Over the weekend a section of the M6 in Birmingham was tested with a new ‘smart motorway’ scheme aimed at getting traffic moving. It’s the same system that has been used on the M62 between junctions 25 and 30 and uses electronic gantry signs to display variable speed limits and open up the hard shoulder as needed during peak traffic.
All CCTV camera positions have been checked to ensure that the Regional Control Centre has the required visibility of the whole stretch. The RCC uses the cameras to assess the traffic situations and set the appropriate speed and lane restrictions. Assuming no changes are required, the system will be operational sometime in March.
The aim is to have the whole of the M6 between junctions 5 and 8 controlled by this system by Easter. Of course, that includes one of the most intimidating junctions in Britain – Spaghetti Junction, which you can see here. The system is touted to give one-third more capacity which should reduce congestion and traffic pollution, and make journey times more predictable.
How to use smart motorways
If you haven’t used the M62 then what you’ll see is a gantry over the motorway with a speed limit indicator for each lane, and in the hard shoulder there is a sign that indicates when you can use it. It is a traffic offence to use the hard shoulder if the signs do not permit you to use it. On some stretches of motorway there is no hard shoulder, just refuges for emergencies. In this case you’ll see a broken white line rather than the solid white line in the photo below. If the hard shoulder is in use as a lane you must not stop in it.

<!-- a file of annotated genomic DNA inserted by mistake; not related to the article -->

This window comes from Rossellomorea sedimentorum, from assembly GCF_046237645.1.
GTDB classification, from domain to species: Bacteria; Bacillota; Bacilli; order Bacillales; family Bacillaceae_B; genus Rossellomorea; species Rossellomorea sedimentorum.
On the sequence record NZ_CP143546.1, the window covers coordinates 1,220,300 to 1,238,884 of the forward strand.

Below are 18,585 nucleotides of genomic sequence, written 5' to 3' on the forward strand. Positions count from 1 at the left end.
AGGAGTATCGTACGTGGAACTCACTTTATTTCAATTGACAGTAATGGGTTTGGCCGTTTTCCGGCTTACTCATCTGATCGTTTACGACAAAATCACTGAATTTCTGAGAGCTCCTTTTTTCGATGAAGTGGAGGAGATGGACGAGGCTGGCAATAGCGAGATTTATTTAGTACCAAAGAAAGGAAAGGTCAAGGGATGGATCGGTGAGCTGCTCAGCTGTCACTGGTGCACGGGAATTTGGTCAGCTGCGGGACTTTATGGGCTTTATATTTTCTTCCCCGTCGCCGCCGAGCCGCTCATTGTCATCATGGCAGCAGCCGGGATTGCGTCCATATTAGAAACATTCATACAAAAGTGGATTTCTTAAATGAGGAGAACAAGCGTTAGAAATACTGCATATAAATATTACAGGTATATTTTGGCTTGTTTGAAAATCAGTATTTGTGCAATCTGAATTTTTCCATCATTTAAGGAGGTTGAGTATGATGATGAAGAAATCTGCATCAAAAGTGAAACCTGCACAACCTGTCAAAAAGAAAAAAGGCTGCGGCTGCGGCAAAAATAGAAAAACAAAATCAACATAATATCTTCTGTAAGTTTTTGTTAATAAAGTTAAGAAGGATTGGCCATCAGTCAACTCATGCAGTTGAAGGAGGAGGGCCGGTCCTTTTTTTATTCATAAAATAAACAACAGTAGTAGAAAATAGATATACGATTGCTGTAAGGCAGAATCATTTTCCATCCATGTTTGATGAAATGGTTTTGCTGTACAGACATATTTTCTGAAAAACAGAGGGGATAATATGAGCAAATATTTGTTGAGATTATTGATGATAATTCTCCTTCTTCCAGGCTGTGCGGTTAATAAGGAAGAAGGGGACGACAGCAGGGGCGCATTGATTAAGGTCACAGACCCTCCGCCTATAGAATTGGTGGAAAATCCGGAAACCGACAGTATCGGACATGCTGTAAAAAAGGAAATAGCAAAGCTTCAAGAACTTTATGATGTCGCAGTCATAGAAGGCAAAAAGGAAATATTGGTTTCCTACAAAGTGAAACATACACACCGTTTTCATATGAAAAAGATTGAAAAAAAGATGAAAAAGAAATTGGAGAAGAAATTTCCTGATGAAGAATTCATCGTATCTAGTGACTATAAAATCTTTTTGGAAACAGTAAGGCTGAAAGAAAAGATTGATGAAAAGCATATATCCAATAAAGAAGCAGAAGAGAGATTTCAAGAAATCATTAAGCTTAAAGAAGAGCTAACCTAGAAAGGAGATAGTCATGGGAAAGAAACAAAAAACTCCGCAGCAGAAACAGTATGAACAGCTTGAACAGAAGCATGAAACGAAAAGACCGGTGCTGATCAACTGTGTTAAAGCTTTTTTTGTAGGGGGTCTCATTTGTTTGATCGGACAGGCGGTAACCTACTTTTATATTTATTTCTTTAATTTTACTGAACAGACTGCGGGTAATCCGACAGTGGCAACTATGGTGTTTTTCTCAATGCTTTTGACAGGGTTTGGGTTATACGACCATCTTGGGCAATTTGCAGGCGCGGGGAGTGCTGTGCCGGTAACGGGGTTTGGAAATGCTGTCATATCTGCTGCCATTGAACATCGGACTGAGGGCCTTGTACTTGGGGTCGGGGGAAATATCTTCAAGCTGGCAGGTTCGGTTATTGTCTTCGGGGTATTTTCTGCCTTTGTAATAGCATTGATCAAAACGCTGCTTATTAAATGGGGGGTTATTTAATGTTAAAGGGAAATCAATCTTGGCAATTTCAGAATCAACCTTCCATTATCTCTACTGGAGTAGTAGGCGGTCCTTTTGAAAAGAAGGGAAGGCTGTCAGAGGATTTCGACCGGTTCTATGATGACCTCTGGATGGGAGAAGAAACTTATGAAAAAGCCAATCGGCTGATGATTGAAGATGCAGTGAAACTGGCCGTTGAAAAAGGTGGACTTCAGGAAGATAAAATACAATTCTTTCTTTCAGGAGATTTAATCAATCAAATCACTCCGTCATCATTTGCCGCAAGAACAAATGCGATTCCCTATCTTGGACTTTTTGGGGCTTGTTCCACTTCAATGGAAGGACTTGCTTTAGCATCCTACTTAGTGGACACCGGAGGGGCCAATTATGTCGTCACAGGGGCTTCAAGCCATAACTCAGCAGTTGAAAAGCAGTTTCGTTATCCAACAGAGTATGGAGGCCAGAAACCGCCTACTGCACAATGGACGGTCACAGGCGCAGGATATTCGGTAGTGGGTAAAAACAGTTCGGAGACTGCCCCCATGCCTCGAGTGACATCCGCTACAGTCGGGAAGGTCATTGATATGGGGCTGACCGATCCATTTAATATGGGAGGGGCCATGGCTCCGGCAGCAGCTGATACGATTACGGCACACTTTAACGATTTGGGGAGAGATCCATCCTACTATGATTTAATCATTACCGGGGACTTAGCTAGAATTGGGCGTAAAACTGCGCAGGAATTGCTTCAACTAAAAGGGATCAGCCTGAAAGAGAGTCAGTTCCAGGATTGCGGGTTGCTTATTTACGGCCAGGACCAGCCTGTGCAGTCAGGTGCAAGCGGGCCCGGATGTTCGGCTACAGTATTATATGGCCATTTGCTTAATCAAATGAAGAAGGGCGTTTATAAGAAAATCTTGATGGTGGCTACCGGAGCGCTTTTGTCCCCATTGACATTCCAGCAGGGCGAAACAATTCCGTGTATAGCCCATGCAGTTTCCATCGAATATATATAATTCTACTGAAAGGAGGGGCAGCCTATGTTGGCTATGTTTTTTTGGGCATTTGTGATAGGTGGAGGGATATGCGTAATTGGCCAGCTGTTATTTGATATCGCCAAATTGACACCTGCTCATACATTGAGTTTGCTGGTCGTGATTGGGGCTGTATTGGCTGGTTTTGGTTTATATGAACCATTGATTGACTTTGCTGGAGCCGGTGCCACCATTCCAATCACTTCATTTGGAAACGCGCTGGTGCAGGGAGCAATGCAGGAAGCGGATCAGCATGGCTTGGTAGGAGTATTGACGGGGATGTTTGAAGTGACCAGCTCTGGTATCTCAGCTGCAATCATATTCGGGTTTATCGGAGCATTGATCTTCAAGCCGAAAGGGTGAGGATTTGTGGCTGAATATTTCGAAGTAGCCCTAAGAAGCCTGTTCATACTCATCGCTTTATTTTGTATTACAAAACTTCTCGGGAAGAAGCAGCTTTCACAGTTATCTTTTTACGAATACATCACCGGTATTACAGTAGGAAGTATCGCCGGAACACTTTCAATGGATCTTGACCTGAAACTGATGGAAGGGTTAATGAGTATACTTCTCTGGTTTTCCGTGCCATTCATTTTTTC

The gantry signs can be used to warn of accidents or congestion. A red X is used to indicate that a lane is closed. Speed limits are shown in a red circle.
If the hard shoulder is in operation and you need to stop, try to get off the motorway at the next exit, use a refuge, or park on the verge with your hazard warning lights on. Exit via the left hand door and wait away from the motorway preferably behind the barrier. Dial 999 and advise police of your situation. Stay in your vehicle if you don’t feel safe getting out. The RCC will respond and will close the lane until you can be moved to safety.
Darren has owned several companies in the automotive, advertising and education industries. He has run driving theory educational websites since 2010.